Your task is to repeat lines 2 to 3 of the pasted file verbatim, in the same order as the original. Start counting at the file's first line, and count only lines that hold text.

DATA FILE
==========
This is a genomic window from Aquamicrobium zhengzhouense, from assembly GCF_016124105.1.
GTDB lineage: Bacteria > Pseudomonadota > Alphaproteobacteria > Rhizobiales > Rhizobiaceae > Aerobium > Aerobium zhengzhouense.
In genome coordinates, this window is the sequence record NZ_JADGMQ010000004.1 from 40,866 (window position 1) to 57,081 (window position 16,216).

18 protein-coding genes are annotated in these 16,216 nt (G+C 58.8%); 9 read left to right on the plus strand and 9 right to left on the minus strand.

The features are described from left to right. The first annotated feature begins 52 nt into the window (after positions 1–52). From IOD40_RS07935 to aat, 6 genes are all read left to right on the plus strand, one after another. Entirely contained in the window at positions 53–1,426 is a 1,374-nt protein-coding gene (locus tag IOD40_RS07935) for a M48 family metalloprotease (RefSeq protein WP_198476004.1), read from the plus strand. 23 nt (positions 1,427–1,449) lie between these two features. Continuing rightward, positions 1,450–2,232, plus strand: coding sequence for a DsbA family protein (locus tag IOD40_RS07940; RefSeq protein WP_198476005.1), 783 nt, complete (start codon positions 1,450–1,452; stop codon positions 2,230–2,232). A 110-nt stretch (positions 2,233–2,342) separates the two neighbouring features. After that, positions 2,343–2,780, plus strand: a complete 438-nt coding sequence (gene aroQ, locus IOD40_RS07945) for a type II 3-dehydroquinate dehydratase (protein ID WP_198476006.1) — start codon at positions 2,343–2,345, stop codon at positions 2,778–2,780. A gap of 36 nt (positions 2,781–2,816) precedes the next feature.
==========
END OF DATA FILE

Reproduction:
GTDB lineage: Bacteria > Pseudomonadota > Alphaproteobacteria > Rhizobiales > Rhizobiaceae > Aerobium > Aerobium zhengzhouense.
In genome coordinates, this window is the sequence record NZ_JADGMQ010000004.1 from 40,866 (window position 1) to 57,081 (window position 16,216).